Harare magistrate Vakayi Chikwekwe on Friday ordered the release of city mayor Bernard Manyenyeni who was arrested on Wednesday on alleged criminal abuse of duty as a pubic officer.
Magistrate Chikwekwe faulted the Zimbabwe Anti Corruption Commission and the Zimbabwe Republic Police for violating his constitutional rights by detaining him beyond the prescribed 48 hours before bringing him to appear before the courts.In his ruling, Mr Chikwekwe said Section 50 of the Constitution was straight forward on over-detention.
“It is clear that officers from the Zimbabwe Anti-Corruption Commission (ZACC) were tracking Manyenyeni when he was in court,” said Mr Chikwekwe.
“ZACC chief investigation officer Mr Saviours Kufandada confirmed that one of their officers was sitting next to Manyenyeni in court,” he said.
“There were discrepancies by the State on what time Manyenyeni was arrested, surely one person or the others are lying.
“When Manyenyeni was taken by ZACC officers I would not term that an invitation because there was no need to escort him in his own vehicle.”
Mr Chikwekwe said if there were no sinister intentions to arrest him ZACC would have invited him by just a phone call.
“Kufandada said his colleague texted him saying, “tatotora (we have taken)” at 11:17am and this means Manyenyeni was in their custody,” he said.
“Section 41 (c) of the Criminal Procedure and Evidence Act is an obligation to the police and ZACC officers to comply with the new amendment.
“Manyenyeni was brought to court outside 48 hours and no warrant of further detention was applied for, he should be released immediately,” he said.
Challenging placement on remand, Manyenyeni’s lawyer Professor Lovemore Madhuku said his client was arrested at 10:25am and 48 hours elapsed before he was brought to court.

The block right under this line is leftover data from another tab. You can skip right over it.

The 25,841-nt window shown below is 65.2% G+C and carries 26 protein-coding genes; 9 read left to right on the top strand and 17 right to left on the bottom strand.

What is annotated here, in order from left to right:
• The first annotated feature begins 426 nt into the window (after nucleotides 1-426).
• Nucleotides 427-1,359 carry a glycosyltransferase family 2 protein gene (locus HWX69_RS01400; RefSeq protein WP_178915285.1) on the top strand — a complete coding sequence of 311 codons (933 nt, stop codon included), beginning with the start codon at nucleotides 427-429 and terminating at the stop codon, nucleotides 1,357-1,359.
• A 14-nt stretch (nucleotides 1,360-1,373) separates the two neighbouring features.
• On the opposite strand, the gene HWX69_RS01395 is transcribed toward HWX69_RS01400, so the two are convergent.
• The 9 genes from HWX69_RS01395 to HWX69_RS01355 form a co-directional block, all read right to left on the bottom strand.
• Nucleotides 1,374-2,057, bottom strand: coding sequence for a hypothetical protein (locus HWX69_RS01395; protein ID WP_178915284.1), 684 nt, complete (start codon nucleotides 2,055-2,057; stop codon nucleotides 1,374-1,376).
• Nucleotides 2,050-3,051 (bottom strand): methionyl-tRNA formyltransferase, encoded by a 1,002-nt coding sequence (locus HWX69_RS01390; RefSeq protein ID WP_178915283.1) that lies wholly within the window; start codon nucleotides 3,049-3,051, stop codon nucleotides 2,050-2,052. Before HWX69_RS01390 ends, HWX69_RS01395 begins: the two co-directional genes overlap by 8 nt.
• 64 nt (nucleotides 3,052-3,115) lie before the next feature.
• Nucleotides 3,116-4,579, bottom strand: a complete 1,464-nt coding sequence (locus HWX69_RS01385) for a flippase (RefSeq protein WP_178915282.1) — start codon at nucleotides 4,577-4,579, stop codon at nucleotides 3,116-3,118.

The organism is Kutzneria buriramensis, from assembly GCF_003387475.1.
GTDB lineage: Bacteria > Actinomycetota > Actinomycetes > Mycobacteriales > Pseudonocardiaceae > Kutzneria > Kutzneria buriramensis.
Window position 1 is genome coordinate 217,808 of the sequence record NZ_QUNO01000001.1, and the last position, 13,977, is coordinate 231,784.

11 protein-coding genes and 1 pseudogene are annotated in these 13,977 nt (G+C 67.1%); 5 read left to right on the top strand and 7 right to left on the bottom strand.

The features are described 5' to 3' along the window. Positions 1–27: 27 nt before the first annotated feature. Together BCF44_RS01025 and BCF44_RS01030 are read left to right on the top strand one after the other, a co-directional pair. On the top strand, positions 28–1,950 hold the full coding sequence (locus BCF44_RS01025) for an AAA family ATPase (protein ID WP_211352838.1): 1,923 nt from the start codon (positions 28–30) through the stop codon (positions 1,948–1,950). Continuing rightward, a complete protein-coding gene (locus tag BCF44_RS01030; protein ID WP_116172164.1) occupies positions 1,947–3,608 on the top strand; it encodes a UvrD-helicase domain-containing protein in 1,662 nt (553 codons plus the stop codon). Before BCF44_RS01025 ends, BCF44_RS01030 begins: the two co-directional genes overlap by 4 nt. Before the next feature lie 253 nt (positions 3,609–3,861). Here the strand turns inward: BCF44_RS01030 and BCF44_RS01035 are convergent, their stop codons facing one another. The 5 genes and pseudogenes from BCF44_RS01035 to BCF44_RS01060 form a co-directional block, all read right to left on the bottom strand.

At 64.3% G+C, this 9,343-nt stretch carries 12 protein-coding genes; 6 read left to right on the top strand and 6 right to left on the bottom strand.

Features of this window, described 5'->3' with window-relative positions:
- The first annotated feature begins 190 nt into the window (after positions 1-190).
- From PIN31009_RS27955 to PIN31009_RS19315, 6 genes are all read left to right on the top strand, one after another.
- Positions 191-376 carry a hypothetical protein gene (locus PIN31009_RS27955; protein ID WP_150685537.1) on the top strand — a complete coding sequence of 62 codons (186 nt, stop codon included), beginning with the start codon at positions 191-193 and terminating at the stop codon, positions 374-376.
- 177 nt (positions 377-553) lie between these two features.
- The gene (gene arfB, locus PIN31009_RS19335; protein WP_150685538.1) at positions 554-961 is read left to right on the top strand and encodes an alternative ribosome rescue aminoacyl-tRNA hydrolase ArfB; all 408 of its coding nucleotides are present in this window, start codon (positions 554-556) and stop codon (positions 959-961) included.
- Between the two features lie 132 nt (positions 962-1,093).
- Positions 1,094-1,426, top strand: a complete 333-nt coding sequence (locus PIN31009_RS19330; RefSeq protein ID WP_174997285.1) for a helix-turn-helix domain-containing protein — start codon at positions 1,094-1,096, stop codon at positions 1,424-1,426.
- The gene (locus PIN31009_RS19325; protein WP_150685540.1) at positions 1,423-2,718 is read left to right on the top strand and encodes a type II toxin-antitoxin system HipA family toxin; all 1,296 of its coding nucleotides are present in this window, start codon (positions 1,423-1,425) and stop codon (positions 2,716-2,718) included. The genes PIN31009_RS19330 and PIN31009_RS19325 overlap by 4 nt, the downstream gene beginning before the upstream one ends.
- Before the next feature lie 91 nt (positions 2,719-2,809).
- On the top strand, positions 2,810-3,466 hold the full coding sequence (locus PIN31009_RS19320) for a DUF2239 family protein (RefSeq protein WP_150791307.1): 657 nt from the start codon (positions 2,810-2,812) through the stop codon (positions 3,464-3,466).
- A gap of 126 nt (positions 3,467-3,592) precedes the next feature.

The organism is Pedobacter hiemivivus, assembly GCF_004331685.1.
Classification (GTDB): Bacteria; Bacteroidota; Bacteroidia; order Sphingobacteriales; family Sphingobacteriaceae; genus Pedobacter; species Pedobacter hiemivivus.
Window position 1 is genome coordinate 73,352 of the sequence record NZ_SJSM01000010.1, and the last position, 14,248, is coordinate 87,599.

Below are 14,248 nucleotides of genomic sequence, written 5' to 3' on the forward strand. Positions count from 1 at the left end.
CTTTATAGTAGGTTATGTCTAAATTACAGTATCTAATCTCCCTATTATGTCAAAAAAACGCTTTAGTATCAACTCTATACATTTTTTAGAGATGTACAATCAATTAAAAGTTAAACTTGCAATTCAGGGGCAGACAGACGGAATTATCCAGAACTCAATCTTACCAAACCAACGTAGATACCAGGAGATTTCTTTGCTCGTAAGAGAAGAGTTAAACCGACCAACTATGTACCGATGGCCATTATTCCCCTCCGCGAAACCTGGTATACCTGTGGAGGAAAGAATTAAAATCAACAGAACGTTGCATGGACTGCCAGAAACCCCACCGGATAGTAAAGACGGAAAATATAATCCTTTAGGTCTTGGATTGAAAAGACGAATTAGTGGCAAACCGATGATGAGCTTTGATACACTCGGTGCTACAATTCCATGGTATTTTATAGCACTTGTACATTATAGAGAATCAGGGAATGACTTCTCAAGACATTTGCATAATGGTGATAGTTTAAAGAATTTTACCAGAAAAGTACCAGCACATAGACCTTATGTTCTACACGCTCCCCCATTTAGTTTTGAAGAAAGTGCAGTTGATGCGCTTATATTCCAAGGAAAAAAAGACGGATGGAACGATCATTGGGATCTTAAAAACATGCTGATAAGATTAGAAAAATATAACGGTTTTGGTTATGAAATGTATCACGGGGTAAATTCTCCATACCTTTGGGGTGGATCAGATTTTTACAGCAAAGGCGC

“The arrest was caused by people who want to disable the mayor from working. A ridiculous bail condition stating that he was not allowed to visit any City of Harare offices was imposed.
He then called Manyenyeni to the witness stand to testify that he was arrested outside the High Court at 10:25am.
“I was bundled in my own car and everything I asked the answer was no, no, no,” said Manyenyeni.
“I was escorted by many cars and the effect of arrest was unmistakable.”
Prosecuting, Mr Michael Reza insisted that Manyenyeni was arrested at 14:30pm and that ZACC officers merely invited him to their offices. Testifying as a State witness, Kufandada said the message, “tatotora” from his colleague meant their target (Manyenyeni) was on the move.
Charges are that between December 2015 and March 2016, Manyenyeni entered into a verbal agreement with Distinctive Consultancy Services and High Post Consultancy for provision of short listing, selection and screening services.
He also entered into verbal agreement with Ernst & Young for provision of psychometric tests on behalf of the City of Harare.
Manyenyeni allegedly caused the City of Harare to pay for the services without advertising or calling for quotations from prospective service providers. Distinctive and High Post Consultants were offered $3 500 and $2 500 respectively.
This, it is alleged, was despite the fact that the two human resources consultancy firms provide similar services.
It was alleged that the only difference was that Distinctive Consultancy had nominated Manyenyeni’s preferred candidate, Mr James Mushore, for the post of Harare town clerk. It was alleged that Manyenyeni influenced the shortlisting, screening and selection process.
Out of the 15 shortlisted names by Distinctive and 16 by High Post Consultants, Manyenyeni made sure that Mushore was in the final list. It was alleged six people were common to both consultancy companies and realising that Mushore would not make it, Manyenyeni added another six people, including Mushore’s name.
The 12 names were allegedly handed over to Ernst & Young for psychometric tests without council resolution.
On the second count, Manyenyeni allegedly offered recruitment services for town clerk to Patrick Chingoka of High Post Consultancy.
It was alleged Manyenyeni entered into the contract without disclosing to council any financial or personal relations he had with Chingoka.